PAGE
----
Return to Azerbaijan

I recently returned from a visit to Azerbaijan, a country that is very close to my heart, having lived there for 6 years from 2007 to 2013   

‘Where?’ You might ask.  Azerbaijan is a small former Soviet state which geographically can be found at a crossroads between Eastern Europe, Central Asia and the Middle East.  Local people face many challenges. Despite wealth pouring in from oil, services are poor and there is high unemployment. But there is a great spirit and recently the nation has been put more clearly on the world map through hosting the Grand Prix, and very recently the Europa Cup final between Chelsea and Arsenal.

It is nominally Muslim but many people have never read the Qu’ran or visited a mosque and a relatively small proportion appear to fast at Ramadan.  It is very different from the more conservative culture of the Pakistani Muslims I have come to know and love in Luton.   

The three-week trip involved visiting very special Azerbaijani friends in three different places. My aim was partly to encourage some of the believers through prayer and visiting. To this effect, I spent time in the capital with a family who are making connections with students through English teaching, a young couple who are reaching out to local families in an area in the south of Azerbaijan where there is no known church and then spent a number of days in Ganja – the town where I used to live. I was able to spend time with an amazing couple who have been leading a small fellowship for a number of years through times of significant hardship. They are desperate for people to come alongside them and support them and yet they always have encouragements to share. New families have joined us recently, they told me and they are hoping to re-start the children’s work that I used to lead. 

One of the main purposes of my trip was to connect with my former colleagues.  When I lived in Azerbaijan 6 years ago, I was teaching and training local teachers at a small international school. It was encouraging for me to see how warmly they remember it, how much they appreciated those days when we worked together and how much the teachers felt they had learnt despite the fact that we were targeted many times by local authorities resulting in the school being closed down twice. I met and talked with former students who were now completing high school or at university.  

Perhaps my most encouraging encounter was with a girl (Fatima) whose mum had brought her to a children’s home as a baby, having been rejected by her family.  The mother was found by foreign believers who took her in and eventually she became a cleaner at my former workplace and a regular member of a local fellowship. On one occasion this Christian group was raided by police, Fatima was called by the authorities of the school she attended and told that she would never pass any exams if she choose to associate with Christians.   She is now at university in the capital and a leader with the local student outreach. I spent a lovely afternoon with her listening to all that she was currently involved in and hearing her talk enthusiastically about her future.

I am hoping now to be able to visit this country at least once a year. It is a place where I feel I have something small to give but more than that going back to this beautiful place gives me an insight to some of the wonderful things that God is doing in a very different culture and I always come back greatly encouraged in my spirit.



Written by Shirley Weston

The Importance of Prayer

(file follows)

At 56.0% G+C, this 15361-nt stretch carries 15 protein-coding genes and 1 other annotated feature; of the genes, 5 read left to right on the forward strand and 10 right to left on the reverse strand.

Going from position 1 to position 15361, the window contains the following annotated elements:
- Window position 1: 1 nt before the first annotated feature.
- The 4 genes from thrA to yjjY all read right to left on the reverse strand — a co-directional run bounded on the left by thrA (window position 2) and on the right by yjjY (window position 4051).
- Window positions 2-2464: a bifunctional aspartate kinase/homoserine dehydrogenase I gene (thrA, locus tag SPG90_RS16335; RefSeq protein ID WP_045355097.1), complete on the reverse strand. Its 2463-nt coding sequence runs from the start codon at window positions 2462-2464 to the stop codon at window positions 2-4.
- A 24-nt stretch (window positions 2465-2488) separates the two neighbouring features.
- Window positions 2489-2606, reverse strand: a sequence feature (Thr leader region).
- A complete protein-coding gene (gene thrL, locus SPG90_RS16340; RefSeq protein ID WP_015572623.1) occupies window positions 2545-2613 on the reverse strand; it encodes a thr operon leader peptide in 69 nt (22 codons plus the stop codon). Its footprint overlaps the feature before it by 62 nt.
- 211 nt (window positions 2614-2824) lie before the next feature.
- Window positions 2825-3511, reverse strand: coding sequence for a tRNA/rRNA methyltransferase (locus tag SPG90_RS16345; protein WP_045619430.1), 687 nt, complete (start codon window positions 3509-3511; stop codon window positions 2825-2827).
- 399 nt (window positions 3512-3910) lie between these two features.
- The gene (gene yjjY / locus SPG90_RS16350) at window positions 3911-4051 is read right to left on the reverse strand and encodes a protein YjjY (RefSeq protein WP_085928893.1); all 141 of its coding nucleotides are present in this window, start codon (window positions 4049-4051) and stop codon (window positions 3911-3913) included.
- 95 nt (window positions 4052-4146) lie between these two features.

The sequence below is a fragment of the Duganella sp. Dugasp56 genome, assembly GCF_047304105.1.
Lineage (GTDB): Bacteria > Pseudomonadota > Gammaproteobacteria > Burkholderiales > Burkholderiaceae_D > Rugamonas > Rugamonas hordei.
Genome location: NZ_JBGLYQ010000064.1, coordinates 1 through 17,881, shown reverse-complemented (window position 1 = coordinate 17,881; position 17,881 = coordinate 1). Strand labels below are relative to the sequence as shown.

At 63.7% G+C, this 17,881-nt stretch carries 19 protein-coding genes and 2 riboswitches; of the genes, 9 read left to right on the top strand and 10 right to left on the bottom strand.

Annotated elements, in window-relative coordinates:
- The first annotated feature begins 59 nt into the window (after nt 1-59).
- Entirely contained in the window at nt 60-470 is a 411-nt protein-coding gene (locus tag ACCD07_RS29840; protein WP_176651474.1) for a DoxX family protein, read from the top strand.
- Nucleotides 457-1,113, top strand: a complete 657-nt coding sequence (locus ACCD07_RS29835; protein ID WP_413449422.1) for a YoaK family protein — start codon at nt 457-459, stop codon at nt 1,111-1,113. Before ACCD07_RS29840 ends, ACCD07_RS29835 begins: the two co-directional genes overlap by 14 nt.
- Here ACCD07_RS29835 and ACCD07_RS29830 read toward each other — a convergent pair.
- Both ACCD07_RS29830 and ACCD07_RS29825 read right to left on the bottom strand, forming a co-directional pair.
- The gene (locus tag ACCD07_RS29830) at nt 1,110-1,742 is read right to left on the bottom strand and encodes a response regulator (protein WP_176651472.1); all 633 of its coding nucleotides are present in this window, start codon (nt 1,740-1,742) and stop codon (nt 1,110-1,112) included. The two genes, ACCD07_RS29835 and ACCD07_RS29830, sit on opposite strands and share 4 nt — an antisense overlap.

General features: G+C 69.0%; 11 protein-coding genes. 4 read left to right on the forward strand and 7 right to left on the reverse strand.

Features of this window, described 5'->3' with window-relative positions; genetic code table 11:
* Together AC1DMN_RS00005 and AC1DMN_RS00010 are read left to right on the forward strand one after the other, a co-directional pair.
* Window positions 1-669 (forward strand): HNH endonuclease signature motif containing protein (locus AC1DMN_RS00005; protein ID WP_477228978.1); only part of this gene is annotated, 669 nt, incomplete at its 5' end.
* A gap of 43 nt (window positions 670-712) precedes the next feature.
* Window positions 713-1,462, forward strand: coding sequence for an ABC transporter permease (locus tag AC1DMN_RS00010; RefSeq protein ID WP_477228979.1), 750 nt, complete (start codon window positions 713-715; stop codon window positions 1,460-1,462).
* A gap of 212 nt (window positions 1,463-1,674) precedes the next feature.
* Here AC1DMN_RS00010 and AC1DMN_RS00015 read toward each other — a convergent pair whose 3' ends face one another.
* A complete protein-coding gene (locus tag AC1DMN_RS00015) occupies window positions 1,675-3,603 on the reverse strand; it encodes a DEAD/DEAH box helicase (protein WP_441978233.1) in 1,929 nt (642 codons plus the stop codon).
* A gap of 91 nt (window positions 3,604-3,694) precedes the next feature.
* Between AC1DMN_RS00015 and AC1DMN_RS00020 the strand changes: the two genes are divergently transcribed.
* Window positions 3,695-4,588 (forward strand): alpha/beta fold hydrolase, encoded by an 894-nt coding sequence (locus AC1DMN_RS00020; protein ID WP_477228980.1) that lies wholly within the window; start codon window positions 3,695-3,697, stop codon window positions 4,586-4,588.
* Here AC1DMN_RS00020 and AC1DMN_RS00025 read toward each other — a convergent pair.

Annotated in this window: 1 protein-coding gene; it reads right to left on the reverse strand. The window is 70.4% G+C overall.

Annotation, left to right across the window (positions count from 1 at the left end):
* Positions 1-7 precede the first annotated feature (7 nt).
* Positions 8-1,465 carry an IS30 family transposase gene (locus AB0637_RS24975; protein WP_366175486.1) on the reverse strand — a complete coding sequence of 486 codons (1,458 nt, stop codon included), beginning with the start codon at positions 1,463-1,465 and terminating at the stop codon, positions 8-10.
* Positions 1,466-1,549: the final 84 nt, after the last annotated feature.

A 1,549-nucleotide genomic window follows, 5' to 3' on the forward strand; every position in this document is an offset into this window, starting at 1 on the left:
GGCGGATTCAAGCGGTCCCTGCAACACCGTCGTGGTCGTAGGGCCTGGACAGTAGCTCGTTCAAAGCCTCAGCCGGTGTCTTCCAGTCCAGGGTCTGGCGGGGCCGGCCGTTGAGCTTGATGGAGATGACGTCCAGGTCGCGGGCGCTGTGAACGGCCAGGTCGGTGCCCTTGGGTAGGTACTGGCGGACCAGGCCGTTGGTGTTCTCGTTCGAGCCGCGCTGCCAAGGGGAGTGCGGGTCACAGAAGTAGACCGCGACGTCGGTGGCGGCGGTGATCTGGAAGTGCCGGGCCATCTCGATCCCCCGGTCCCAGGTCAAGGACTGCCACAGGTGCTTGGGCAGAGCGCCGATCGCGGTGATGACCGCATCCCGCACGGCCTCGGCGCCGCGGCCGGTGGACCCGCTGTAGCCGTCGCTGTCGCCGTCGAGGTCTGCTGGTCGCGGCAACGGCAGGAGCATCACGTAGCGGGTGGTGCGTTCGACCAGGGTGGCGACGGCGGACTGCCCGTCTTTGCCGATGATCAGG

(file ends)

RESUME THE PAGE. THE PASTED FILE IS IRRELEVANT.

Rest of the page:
posted in: Prayer, Tony Thompson 0

I am increasingly being challenged by God about the importance of prayer. This is something that has been going on for many years, not just a recent thing. When I was preparing to lead a church for the first time, around 25 years ago, I was challenged that my personal prayer life. I realised it was not strong enough to sustain a church. I spent months reading about prayer and seeking to rebuild my prayer life.

The last few years has found God speaking to me again about the importance of prayer, that I should pray more but also about what and how I pray. In a recent sermon, Here is your God, I spoke about God challenging me to look to God more and my problems less. (You can listen to the sermon here

I have also been drawn to the prayer of the early Christians recorded in Acts 4, which models something similar.

The believers pray

23 On their release, Peter and John went back to their own people and reported all that the chief priests and the elders had said to them. 24 When they heard this, they raised their voices together in prayer to God. ‘Sovereign Lord,’ they said, ‘you made the heavens and the earth and the sea, and everything in them. 25 You spoke by the Holy Spirit through the mouth of your servant, our father David:

‘“Why do the nations rage
    and the peoples plot in vain?
26 The kings of the earth rise up
    and the rulers band together
against the Lord
    and against his anointed one. 

27 Indeed Herod and Pontius Pilate met together with the Gentiles and the people of Israel in this city to conspire against your holy servant Jesus, whom you anointed. 28 They did what your power and will had decided beforehand should happen. 29 Now, Lord, consider their threats and enable your servants to speak your word with great boldness. 30 Stretch out your hand to heal and perform signs and wonders through the name of your holy servant Jesus.’

31 After they prayed, the place where they were meeting was shaken. And they were all filled with the Holy Spirit and spoke the word of God boldly.

I am reminded of the importance of filling my mind with the greatness of God, “Sovereign Lord”, before “considering their threats”. Reminding ourselves of all that God has done, and how relatively insignificant the nations are, how men may plot but God is in control. Catching sight of God changes the content of my prayers.